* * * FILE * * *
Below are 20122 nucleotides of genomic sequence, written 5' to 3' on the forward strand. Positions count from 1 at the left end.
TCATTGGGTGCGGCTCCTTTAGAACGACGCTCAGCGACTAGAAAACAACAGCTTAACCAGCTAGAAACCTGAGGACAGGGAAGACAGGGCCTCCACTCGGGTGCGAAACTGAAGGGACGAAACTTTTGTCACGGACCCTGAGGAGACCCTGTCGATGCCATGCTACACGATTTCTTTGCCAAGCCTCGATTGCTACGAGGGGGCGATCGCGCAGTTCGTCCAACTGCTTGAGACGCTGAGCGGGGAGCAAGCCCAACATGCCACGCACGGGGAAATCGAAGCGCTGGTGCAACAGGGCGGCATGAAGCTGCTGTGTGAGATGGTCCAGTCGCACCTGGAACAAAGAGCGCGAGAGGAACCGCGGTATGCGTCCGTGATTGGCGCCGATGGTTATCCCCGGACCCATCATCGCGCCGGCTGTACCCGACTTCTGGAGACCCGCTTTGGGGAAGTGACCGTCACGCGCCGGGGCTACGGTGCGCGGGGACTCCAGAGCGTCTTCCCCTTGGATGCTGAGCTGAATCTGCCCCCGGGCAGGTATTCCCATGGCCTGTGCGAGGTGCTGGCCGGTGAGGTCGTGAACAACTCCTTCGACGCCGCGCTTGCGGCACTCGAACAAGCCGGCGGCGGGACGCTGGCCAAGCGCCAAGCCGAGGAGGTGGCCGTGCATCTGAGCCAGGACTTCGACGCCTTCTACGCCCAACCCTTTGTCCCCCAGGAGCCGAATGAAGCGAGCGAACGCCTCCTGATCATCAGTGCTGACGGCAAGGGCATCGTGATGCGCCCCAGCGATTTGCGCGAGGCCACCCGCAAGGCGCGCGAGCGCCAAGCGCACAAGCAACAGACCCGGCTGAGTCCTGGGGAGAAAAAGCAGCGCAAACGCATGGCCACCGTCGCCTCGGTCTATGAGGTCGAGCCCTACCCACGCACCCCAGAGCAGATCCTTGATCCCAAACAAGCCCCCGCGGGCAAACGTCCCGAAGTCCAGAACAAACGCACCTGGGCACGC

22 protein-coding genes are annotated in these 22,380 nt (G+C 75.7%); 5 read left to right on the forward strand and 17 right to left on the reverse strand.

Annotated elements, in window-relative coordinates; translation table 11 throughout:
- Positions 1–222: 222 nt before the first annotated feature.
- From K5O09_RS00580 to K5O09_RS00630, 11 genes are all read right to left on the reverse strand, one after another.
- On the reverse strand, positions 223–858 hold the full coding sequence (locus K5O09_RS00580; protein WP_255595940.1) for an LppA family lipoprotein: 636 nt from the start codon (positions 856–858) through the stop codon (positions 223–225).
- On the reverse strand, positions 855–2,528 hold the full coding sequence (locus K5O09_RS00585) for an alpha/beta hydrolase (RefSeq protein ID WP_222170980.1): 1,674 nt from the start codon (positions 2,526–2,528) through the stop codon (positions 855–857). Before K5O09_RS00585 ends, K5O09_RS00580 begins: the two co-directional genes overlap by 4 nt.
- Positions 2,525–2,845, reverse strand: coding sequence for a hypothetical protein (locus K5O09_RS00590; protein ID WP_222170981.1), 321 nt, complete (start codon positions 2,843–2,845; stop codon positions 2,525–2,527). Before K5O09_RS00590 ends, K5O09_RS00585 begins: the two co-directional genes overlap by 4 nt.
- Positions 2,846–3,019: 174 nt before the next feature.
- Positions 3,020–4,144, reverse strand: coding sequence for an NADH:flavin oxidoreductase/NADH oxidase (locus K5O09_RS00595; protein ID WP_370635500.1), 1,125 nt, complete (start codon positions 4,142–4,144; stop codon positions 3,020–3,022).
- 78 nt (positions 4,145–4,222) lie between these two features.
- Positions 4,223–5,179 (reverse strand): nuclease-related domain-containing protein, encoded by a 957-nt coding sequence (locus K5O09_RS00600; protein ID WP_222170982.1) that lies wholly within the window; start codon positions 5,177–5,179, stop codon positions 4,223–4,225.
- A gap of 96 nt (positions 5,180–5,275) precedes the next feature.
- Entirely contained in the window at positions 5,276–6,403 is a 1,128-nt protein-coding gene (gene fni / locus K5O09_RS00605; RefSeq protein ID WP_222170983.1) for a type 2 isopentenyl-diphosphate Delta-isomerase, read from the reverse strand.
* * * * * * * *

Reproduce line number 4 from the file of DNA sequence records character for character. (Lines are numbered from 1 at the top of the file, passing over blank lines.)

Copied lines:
Annotated elements, in window-relative coordinates; translation table 11 throughout: